The Eldridge Street Synagogue in New York. Jeffrey Greenberg/UIG via Getty Images.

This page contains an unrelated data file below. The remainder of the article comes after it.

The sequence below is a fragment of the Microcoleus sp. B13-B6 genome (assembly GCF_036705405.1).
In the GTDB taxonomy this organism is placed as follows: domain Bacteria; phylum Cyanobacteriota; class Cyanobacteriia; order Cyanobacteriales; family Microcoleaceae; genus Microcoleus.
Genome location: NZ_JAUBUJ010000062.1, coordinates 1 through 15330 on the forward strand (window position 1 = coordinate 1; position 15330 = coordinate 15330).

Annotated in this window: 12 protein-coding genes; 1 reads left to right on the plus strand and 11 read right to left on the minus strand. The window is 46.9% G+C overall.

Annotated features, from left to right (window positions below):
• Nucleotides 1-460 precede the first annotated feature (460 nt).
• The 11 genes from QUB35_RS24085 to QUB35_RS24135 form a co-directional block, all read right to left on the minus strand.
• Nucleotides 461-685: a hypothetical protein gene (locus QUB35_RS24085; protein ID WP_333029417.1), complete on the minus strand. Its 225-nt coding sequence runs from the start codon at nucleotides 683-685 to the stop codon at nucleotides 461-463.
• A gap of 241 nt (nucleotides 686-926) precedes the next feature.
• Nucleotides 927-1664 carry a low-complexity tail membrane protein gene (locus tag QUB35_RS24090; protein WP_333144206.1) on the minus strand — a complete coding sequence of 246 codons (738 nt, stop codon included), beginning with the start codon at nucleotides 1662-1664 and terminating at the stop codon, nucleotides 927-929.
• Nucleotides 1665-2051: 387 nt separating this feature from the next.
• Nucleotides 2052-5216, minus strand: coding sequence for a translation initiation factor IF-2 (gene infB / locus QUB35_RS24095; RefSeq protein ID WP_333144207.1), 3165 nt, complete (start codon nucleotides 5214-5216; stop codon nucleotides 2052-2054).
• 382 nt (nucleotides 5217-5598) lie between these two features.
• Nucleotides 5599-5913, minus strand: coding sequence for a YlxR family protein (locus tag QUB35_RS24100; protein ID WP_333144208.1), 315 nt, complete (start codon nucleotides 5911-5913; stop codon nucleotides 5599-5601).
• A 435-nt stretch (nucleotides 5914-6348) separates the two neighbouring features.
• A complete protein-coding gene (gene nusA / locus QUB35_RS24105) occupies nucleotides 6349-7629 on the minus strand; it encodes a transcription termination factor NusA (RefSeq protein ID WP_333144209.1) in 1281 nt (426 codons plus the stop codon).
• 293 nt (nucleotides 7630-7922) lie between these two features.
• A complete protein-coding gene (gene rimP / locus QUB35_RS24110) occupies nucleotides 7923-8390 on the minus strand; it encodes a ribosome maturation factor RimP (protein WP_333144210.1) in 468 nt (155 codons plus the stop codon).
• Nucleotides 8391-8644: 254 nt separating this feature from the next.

In 1933, the great economist John Maynard Keynes looked out on the world and decried “the magic spell of immobility” that had gripped U.S. President Herbert Hoover. “Great issues deserve his attention,” Keynes pleaded. Hoover was not incompetent; in the devastation following World War I, for example, he had successfully organized European food relief. But in Keynes’s estimation he had misdiagnosed the Great Depression and, by failing to invest sufficiently in rescuing the economy, allowed the U.S. to go into a tailspin.